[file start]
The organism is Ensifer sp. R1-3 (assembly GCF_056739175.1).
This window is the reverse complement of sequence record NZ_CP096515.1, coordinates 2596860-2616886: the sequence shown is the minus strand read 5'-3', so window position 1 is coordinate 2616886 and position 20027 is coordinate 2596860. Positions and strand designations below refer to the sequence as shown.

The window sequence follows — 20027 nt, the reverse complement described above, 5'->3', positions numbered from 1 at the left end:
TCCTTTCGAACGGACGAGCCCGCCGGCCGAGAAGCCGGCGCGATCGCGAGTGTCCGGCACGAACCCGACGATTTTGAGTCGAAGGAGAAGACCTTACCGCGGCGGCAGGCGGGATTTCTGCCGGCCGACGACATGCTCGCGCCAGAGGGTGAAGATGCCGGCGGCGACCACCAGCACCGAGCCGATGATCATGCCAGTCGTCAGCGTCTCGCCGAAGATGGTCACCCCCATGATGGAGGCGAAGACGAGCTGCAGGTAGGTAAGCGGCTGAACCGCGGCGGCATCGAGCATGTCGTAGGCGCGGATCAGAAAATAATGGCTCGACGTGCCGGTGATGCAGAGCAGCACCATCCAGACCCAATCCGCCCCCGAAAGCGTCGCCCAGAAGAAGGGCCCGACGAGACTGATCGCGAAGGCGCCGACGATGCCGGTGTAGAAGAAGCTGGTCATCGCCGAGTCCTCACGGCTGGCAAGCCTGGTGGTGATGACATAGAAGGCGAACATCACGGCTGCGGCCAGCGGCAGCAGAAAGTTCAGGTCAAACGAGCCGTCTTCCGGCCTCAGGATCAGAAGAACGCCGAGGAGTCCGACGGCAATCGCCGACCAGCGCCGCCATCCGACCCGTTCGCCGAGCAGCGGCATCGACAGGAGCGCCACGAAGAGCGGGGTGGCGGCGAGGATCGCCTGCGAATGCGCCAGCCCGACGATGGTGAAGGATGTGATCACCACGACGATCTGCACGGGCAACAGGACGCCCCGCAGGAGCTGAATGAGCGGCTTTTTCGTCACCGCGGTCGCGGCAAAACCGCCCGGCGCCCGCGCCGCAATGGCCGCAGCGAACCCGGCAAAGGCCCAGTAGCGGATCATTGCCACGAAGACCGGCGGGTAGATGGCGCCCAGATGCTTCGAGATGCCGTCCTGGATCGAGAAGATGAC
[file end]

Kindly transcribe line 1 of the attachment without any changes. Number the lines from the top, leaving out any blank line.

The organism is Ensifer sp. R1-3 (assembly GCF_056739175.1).